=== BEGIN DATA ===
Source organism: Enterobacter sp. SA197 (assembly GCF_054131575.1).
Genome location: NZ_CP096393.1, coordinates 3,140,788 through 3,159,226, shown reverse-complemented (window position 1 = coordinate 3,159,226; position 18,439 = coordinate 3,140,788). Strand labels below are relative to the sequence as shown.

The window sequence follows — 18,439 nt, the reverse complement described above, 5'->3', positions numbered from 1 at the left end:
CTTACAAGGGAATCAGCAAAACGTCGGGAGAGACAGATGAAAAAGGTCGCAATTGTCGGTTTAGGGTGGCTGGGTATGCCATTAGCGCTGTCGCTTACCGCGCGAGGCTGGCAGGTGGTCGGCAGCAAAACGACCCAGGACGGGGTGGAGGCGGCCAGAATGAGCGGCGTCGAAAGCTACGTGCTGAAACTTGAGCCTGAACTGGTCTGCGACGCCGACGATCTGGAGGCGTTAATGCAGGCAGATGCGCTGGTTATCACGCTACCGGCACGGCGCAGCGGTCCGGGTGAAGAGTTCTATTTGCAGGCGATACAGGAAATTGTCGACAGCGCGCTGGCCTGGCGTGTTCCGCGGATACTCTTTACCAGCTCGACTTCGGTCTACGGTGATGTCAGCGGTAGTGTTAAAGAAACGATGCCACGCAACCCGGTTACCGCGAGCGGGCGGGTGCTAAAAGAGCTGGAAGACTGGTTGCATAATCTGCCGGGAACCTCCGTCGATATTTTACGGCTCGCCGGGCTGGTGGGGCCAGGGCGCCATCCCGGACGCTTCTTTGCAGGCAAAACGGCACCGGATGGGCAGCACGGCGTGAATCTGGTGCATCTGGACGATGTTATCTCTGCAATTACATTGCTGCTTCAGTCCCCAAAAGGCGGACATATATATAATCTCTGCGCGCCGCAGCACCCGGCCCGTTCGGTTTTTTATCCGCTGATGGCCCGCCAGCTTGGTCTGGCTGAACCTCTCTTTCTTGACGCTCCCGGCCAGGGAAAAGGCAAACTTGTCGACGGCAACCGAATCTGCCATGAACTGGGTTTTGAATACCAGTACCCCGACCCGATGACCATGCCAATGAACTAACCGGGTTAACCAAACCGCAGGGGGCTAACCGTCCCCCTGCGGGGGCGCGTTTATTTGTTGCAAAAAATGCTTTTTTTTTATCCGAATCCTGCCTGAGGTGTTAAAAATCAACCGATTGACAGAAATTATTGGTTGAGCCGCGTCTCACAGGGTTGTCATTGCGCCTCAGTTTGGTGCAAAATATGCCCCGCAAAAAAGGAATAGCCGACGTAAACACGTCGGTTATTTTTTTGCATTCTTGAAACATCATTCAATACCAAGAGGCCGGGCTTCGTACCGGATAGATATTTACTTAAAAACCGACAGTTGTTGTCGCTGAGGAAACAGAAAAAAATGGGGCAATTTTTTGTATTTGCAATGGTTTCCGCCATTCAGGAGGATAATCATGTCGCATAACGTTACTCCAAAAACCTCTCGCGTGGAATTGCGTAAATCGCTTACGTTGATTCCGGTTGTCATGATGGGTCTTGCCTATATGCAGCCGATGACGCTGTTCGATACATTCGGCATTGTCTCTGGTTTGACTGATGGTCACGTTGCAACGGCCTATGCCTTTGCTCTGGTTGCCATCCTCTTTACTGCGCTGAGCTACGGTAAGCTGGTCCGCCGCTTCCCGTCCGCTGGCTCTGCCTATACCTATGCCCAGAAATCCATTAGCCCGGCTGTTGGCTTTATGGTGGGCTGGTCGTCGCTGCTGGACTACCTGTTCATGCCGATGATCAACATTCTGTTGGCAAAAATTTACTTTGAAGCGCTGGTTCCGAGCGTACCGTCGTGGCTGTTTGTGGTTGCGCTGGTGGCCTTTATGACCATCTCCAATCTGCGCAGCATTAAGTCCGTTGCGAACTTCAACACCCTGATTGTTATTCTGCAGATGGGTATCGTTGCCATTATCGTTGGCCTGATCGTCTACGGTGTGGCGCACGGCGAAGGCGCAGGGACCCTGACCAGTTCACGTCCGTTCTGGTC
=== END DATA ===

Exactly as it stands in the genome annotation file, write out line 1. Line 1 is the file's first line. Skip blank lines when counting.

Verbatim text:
Source organism: Enterobacter sp. SA197 (assembly GCF_054131575.1).